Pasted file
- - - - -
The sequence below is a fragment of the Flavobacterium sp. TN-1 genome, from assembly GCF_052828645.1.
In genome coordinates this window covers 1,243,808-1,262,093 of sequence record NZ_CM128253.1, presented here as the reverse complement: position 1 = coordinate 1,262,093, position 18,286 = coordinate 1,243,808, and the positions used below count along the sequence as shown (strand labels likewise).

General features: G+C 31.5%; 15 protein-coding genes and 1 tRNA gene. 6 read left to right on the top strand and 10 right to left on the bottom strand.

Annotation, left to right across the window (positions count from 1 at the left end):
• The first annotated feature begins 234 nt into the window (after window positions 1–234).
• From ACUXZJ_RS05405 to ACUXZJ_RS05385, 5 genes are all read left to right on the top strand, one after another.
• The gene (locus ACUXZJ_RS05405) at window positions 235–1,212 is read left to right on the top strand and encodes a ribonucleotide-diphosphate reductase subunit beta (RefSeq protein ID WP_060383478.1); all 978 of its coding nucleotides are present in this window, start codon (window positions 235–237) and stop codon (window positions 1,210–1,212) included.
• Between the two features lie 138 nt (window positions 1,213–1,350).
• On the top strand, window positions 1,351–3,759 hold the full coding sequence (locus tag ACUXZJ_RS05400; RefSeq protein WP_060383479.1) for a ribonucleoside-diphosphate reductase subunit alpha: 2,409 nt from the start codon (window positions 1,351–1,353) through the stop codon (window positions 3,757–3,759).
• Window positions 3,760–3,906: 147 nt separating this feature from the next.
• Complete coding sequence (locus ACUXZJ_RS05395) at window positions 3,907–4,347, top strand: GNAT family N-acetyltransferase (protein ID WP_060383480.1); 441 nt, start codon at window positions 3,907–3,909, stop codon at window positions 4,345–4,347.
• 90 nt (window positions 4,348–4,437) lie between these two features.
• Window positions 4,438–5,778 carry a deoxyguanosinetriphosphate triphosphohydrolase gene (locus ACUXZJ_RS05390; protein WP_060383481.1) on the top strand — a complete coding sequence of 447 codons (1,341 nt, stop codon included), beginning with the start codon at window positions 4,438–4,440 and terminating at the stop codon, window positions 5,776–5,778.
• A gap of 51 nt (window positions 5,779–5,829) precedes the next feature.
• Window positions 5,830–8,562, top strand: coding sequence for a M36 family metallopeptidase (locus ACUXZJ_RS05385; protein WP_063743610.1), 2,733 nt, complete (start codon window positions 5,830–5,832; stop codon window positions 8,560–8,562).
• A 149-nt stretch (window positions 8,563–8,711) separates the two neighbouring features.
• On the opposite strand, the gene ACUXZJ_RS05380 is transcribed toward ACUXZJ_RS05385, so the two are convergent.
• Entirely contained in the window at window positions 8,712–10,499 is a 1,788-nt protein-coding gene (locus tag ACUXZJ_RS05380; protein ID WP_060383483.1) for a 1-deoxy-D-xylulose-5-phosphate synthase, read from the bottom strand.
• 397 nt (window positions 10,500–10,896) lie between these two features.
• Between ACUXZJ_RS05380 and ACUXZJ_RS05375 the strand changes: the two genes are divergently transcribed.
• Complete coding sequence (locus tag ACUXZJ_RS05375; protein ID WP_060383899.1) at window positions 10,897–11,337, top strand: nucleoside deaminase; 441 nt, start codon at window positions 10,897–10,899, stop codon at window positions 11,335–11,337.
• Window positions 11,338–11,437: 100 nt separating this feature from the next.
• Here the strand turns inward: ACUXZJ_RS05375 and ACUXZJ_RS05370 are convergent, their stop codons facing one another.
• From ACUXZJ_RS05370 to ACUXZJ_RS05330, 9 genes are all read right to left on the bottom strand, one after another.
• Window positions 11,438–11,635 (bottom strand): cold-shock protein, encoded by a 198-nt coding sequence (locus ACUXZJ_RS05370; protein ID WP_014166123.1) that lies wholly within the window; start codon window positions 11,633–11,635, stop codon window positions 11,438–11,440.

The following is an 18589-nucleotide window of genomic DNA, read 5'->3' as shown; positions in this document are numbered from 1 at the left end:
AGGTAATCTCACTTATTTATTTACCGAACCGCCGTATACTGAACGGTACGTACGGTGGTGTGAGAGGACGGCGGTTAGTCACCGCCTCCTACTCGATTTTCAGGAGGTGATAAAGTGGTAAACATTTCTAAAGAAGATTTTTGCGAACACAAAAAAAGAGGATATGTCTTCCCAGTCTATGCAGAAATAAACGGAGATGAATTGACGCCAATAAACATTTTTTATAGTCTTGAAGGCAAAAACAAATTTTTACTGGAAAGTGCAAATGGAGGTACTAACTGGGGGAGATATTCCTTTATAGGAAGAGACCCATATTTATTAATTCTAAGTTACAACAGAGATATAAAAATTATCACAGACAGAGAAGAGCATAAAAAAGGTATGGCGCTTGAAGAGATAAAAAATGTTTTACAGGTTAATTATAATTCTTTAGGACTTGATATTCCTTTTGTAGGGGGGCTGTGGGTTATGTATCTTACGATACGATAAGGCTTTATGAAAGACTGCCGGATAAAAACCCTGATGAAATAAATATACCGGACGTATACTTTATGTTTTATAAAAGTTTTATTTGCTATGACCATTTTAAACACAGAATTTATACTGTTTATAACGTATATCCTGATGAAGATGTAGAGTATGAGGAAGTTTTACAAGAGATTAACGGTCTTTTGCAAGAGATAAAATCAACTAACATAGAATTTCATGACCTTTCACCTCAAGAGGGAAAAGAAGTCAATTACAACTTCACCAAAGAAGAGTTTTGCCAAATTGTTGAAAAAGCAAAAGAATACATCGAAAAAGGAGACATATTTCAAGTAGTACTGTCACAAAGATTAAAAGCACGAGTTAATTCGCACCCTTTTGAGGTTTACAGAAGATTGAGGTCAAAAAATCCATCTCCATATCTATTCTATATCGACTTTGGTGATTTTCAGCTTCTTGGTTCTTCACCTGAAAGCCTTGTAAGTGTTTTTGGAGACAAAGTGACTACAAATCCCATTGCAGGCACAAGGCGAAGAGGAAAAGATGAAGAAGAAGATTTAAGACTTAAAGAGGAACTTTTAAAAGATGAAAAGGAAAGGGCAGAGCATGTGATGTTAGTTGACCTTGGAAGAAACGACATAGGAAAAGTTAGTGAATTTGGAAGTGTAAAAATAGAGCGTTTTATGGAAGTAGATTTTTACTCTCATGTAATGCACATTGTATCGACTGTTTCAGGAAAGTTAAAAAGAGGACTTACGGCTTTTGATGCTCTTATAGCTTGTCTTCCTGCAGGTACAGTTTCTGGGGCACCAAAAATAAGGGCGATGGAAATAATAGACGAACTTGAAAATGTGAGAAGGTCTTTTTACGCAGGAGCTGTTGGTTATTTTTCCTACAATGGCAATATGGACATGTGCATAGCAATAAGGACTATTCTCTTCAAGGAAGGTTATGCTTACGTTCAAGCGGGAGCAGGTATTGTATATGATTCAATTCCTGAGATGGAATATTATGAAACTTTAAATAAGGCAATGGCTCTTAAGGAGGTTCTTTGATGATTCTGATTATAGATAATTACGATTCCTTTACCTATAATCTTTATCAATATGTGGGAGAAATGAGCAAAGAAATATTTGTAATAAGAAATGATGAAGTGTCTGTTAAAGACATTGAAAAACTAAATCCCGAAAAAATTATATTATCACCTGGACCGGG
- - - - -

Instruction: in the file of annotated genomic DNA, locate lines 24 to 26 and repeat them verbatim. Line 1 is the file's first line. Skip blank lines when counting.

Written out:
• From ACUXZJ_RS05370 to ACUXZJ_RS05330, 9 genes are all read right to left on the bottom strand, one after another.
• Window positions 11,438–11,635 (bottom strand): cold-shock protein, encoded by a 198-nt coding sequence (locus ACUXZJ_RS05370; protein ID WP_014166123.1) that lies wholly within the window; start codon window positions 11,633–11,635, stop codon window positions 11,438–11,440.

The following is an 18589-nucleotide window of genomic DNA, read 5'->3' as shown; positions in this document are numbered from 1 at the left end: